Some hunters claim that the use of ATVs in hunting areas (even out of season) keep deer away, spook them or diminish the numbers of mature deer who will occupy your territory. Others, however, have had the opposite experience, and have downed a mature buck within 100 yards of a parked ATV.
For the purists, part of the hunting experience is to get as close to nature as possible; that includes using your legs and all your senses to their fullest to take in every detail possible. Driving past nature doesn’t allow the same experience, and you may miss a lot! Sometimes, the sound of total silence can be the payoff, whether you fill your tag or not.
Reminders for Hunting with Four Wheelers
Should you decide that you want to use an all-terrain vehicle for your hunting endeavors, here a few things to keep in mind:
Learn the local laws in your hunting area regarding the use of ATVs on public land. On private land, find out the landowner’s decree for riding four-wheelers in his kingdom, as well as having at least an awareness of the neighbors’ positions on the matter.
Stay on established trails and roads, and avoid widening that trail by unnecessarily driving around obstacles that can be crossed over.
Steer clear of stands as much as possible, preferably, driving part of the distance, then walking in the last leg on foot.
Limit your ATV driving time to coincide with off-peak activity hours of the deer. Plan ahead to drive in well before sunrise, and wait until after dark to return. The less disruption, the better.
Be safe! This includes driving with unloaded, secured weapons, riding slowly while keeping an eye out for other hunters on foot and wearing the necessary protective gear. Make sure your rig is outfitted properly with tools in the event of a breakdown and a GPS if you are covering unfamiliar territory.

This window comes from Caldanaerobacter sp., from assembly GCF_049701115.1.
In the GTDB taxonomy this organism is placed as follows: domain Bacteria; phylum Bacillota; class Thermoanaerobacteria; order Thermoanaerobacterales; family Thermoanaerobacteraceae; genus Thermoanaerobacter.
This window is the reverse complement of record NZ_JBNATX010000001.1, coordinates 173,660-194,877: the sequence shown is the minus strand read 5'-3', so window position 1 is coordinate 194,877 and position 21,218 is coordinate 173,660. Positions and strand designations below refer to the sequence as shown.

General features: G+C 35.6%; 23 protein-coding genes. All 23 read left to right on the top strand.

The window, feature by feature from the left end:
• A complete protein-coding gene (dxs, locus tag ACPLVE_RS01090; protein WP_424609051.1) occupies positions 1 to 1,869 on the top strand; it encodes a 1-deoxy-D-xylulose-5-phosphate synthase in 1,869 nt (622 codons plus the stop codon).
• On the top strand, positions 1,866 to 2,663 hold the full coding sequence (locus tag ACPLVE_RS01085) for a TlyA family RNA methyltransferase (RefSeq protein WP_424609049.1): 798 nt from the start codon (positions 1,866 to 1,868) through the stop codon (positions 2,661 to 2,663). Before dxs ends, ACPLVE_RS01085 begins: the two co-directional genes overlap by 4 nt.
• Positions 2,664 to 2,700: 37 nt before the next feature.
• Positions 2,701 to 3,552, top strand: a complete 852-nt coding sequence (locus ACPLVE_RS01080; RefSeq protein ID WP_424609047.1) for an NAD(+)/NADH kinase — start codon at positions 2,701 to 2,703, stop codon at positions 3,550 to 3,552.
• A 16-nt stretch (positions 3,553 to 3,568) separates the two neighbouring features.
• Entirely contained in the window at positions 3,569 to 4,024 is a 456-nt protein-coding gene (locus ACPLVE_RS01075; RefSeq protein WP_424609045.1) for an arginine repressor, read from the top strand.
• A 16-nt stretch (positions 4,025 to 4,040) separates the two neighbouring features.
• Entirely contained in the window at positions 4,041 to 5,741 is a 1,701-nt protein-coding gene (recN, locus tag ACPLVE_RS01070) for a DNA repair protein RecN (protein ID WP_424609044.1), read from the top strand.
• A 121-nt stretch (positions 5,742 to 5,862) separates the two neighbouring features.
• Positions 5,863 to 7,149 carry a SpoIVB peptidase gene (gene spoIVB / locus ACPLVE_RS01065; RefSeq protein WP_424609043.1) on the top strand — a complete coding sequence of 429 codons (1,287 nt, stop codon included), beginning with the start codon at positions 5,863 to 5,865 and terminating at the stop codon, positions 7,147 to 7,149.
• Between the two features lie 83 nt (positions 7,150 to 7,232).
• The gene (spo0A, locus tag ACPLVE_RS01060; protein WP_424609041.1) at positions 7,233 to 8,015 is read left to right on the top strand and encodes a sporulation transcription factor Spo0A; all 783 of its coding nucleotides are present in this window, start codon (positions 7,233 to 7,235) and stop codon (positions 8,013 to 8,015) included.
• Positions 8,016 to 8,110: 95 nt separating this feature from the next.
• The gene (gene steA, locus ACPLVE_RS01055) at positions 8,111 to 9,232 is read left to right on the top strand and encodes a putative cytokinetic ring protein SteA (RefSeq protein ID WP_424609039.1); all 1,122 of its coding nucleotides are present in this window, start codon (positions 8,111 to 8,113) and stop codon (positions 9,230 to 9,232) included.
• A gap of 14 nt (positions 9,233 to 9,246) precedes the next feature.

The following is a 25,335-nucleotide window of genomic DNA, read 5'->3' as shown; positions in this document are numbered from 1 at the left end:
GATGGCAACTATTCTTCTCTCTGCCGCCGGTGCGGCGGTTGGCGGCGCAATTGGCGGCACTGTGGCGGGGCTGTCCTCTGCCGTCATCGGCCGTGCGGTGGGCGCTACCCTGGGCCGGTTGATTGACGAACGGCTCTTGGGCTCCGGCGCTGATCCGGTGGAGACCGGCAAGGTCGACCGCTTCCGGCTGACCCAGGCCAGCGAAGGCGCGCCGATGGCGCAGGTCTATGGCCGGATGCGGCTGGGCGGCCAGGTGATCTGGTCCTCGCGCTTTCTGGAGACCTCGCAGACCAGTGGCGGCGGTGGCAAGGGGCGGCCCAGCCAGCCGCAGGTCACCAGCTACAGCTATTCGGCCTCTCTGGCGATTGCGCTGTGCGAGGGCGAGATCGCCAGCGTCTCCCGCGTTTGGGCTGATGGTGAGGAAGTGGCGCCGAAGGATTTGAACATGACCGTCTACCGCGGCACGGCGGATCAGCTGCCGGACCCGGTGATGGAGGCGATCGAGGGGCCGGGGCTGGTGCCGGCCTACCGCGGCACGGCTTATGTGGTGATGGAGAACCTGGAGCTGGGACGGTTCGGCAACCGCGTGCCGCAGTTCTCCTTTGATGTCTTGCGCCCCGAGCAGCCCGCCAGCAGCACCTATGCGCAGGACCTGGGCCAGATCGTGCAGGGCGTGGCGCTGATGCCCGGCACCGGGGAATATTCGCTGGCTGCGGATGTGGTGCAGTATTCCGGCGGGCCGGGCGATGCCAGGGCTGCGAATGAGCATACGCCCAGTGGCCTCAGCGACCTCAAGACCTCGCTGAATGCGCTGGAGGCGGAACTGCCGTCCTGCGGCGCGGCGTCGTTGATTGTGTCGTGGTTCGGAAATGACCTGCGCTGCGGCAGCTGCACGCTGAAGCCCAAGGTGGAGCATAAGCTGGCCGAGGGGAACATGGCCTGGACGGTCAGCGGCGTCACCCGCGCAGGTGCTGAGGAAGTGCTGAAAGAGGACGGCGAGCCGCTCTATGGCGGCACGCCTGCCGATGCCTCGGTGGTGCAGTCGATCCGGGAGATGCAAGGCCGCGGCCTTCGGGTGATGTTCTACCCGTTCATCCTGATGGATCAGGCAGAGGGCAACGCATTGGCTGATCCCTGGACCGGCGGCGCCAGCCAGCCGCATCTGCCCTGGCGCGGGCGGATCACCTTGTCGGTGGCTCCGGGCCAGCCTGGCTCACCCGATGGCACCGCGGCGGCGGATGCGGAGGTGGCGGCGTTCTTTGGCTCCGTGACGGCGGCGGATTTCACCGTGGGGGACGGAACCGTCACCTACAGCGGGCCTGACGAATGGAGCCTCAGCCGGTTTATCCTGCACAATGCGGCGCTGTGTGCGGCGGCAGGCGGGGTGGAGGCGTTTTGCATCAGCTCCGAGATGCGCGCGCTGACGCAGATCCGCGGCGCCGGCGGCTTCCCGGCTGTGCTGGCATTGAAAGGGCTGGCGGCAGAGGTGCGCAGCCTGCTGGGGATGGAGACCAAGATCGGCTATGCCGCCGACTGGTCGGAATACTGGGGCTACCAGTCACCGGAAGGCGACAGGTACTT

Be aware of how additional weight on your ATV racks or cargo boxes affects the machine’s handling and responsiveness. An overloaded ATV, combined with steep hills, can make a vehicle tippy.
A Happy Medium?
A modified approach seems to work for many. For example, consider using an ATV to retrieve downed game at the hunt’s conclusion or just off-season for utility, recreation and hunting preparations like hanging stands, raking trails or preparing food plots; hoofing it for the initial trek out to your stand creates the least amount of disturbance.
An electric golf cart could also be a possible alternative. While a golf cart won’t have the power or traction of an ATV on certain terrain or in wet or snowy conditions, it doesn’t have the noise or odor, either. Golf cart accessories for the outdoorsman, such as gun carriers or bow holders, also help to make this a more appealing option.
Sometimes getting your ATV to your destination can be half the battle, and the hunting hasn’t even started! Use the right equipment to haul your four-wheeler for a hassle-free and enjoyable outdoor adventure.
If a pickup truck is your mode of transportation, a good set of ATV loading ramps (and not some spindly 2 x 4’s) can’t be beat. Don’t just “make-do” with scraps you have on hand, and take care of your equipment. Otherwise, a hitch-mounted ATV carrier is another option, so that the bed of the truck remains available for all the other gear and equipment you need to take along on your hunt.